Born and bred in North Wales, multi media artist Niki Cotton studied art at college before setting up her current business Niki Cotton Art.
Inspired by the sea near her home, Niki’s fascinated by texture and shape and loves the process of re-creating an image between different mediums, watching how it changes on the way.
“A lot of my artwork starts with a photograph or a drawing, then goes through various steps,” she explains. “At the moment, I’m working a lot with making prints, such as lino cuts where I’ll create a template from linoleum and use it to print an image.
I’ve also just started experimenting with gelatine plates, which makes a lovely soft print, a really nice effect. I learnt how to do the gelatine on a course, and I’ve just discovered that you can buy a readymade silicone plate which is going to make life a lot easier.”
Niki also sometimes backs her prints with fabric, so that she can stitch into the work. She sandwiches the card, paper or tissue with Bondaweb and then finishes it with fabric. Bondaweb is an iron-on glue mesh material which permanently adheres to the fabric and print when heated.
“Bondaweb is brilliant – it means I can run the card, paper or tissue through a printing process, then use the sewing machine or paint over it to get different effects, it means I can stitch into it without the card disintegrating into a perforated mess. It makes the paper act like a fabric,” says Niki. “It’s all about building up a really textural, three dimension piece of work.”
Niki lives two minutes walk from the beach, and visits it twice a day with her dog, Nushka, a Malamut/Northern Inuit cross, or with her children, using mainly her iPhone as a sketchbook to try and capture the immediate change of the light, seascapes and skyscapes, the emotions and thought processes that are triggered by her environment.
“At the moment, I’m working on my ‘ghost’ series, which is a set of work with screen printed and photographed seed heads layered over other mediums and techniques,” she says. “After the death of my darling dad from motor neurone disease on New Year’s Day January 2013, I became fascinated with the whole circle of dying and life, . I have found myself captivated by the seed heads on grassy banks that edge the path next to the beach, in particular the struggle of these plants as they try to grow in a really inhospitable area, being soaked daily by the tide, trampled on by walking feet, scorched by the sun and drowned by the rain, the way that through all of this adversity these little plants flourish, pointing their sunny faces to the sky, and creating life with their seeds as they die. Things I notice around me tend to sit in my subconscious for a while before I’m ready to get the ink or paints out, while I decide how to treat them.”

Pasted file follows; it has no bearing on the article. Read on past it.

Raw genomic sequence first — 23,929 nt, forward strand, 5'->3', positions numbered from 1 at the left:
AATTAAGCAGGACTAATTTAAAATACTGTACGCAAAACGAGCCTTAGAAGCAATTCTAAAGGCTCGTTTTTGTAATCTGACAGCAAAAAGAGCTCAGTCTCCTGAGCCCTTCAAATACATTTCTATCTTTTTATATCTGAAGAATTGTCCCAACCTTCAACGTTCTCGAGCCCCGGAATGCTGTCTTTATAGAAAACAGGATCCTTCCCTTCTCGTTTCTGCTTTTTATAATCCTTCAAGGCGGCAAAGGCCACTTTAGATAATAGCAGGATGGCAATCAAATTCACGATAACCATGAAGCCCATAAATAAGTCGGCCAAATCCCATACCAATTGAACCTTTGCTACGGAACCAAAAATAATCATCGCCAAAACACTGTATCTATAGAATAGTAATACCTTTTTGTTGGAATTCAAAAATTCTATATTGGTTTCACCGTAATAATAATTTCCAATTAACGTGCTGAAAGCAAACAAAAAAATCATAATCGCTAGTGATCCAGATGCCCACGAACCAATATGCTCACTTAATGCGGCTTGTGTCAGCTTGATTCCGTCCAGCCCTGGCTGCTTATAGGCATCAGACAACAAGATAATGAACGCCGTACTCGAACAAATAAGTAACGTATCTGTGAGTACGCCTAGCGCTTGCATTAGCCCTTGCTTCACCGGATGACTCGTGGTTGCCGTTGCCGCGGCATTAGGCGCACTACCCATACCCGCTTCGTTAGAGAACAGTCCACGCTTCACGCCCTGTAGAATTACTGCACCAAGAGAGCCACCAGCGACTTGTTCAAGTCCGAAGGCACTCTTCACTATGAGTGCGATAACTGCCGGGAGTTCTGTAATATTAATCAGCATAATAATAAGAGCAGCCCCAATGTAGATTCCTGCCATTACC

“I’m the first to admit that one of the reasons I love to work with different media is a short attention span!” she laughs. “When I’ve got an idea buzzing around in my brain, I can’t wait to get it down somehow in case it evaporates. I like to use monoprinting, which is drawing on a piece of Perspex with ink, or the silicon Gelli Plate, as they give an instant results. I paint mostly in acrylics, and use wax to create glazes and areas of transparency. I can even scratch into the paint to create more texture. I work quick to capture the energy and movement of the idea, and using acrylics means I can change something quickly if necessary as it dries speedily and if it isn’t drying quickly enough I have been known to get the hair dryer out and give it a quick blast!”
“My whole life is lived by the sea, really. It informs me every day – whether I’m driving past it or walking on the beach. I love the colours of the sky against the water and the constant, ever-changing shifting of light that makes the same scene look different every time I see it. It gives me a real sense of freedom.”
At the moment, Niki’s artwork is available online and in local exhibitions, but she’d love to open a studio space for other artists to display their work as well.
“Working by yourself can be lonely,” she says. “If you’re struggling with something, it’s nice to be able to bounce ideas off someone, and at the moment I’m getting that from an online community who are incredibly supportive.
I’d love to work in more of a cooperative, though, and have the opportunity to create bigger pieces, as at the moment I’m limited by the size of my studio. More space would mean I could create really energetic work, and capture movements with no restriction.”
Niki’s limited edition mounted signed prints start at £30, while original artwork starts at £75. For more information, please visit www.nikicottonart.com.